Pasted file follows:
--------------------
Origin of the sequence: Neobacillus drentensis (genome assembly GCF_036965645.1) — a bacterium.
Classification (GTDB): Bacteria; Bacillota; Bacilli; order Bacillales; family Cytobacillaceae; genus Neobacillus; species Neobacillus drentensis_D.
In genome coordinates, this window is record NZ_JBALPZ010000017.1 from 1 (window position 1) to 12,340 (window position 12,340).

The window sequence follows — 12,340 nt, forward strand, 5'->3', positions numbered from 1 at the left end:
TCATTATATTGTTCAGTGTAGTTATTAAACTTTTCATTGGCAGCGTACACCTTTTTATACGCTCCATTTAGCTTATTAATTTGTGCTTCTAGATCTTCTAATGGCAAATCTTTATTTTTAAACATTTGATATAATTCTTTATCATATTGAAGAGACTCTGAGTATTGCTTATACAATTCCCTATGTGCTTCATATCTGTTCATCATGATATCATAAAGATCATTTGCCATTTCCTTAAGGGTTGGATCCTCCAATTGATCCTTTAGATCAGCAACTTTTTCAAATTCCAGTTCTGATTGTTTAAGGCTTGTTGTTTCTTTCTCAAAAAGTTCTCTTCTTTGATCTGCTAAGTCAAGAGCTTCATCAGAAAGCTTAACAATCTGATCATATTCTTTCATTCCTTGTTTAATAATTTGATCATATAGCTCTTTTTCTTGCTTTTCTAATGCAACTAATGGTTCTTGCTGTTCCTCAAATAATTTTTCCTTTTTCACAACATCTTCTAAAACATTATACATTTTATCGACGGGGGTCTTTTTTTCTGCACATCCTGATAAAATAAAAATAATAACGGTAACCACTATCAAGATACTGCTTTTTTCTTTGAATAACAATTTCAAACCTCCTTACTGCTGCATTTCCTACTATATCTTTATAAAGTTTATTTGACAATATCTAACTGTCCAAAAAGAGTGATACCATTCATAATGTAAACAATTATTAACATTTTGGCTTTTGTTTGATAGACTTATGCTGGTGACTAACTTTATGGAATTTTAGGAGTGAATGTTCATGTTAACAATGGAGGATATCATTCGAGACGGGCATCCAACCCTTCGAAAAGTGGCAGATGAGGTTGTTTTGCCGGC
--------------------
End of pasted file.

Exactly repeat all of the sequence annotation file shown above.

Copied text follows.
Origin of the sequence: Neobacillus drentensis (genome assembly GCF_036965645.1) — a bacterium.
Classification (GTDB): Bacteria; Bacillota; Bacilli; order Bacillales; family Cytobacillaceae; genus Neobacillus; species Neobacillus drentensis_D.
In genome coordinates, this window is record NZ_JBALPZ010000017.1 from 1 (window position 1) to 12,340 (window position 12,340).

The window sequence follows — 12,340 nt, forward strand, 5'->3', positions numbered from 1 at the left end:
TCATTATATTGTTCAGTGTAGTTATTAAACTTTTCATTGGCAGCGTACACCTTTTTATACGCTCCATTTAGCTTATTAATTTGTGCTTCTAGATCTTCTAATGGCAAATCTTTATTTTTAAACATTTGATATAATTCTTTATCATATTGAAGAGACTCTGAGTATTGCTTATACAATTCCCTATGTGCTTCATATCTGTTCATCATGATATCATAAAGATCATTTGCCATTTCCTTAAGGGTTGGATCCTCCAATTGATCCTTTAGATCAGCAACTTTTTCAAATTCCAGTTCTGATTGTTTAAGGCTTGTTGTTTCTTTCTCAAAAAGTTCTCTTCTTTGATCTGCTAAGTCAAGAGCTTCATCAGAAAGCTTAACAATCTGATCATATTCTTTCATTCCTTGTTTAATAATTTGATCATATAGCTCTTTTTCTTGCTTTTCTAATGCAACTAATGGTTCTTGCTGTTCCTCAAATAATTTTTCCTTTTTCACAACATCTTCTAAAACATTATACATTTTATCGACGGGGGTCTTTTTTTCTGCACATCCTGATAAAATAAAAATAATAACGGTAACCACTATCAAGATACTGCTTTTTTCTTTGAATAACAATTTCAAACCTCCTTACTGCTGCATTTCCTACTATATCTTTATAAAGTTTATTTGACAATATCTAACTGTCCAAAAAGAGTGATACCATTCATAATGTAAACAATTATTAACATTTTGGCTTTTGTTTGATAGACTTATGCTGGTGACTAACTTTATGGAATTTTAGGAGTGAATGTTCATGTTAACAATGGAGGATATCATTCGAGACGGGCATCCAACCCTTCGAAAAGTGGCAGATGAGGTTGTTTTGCCGGC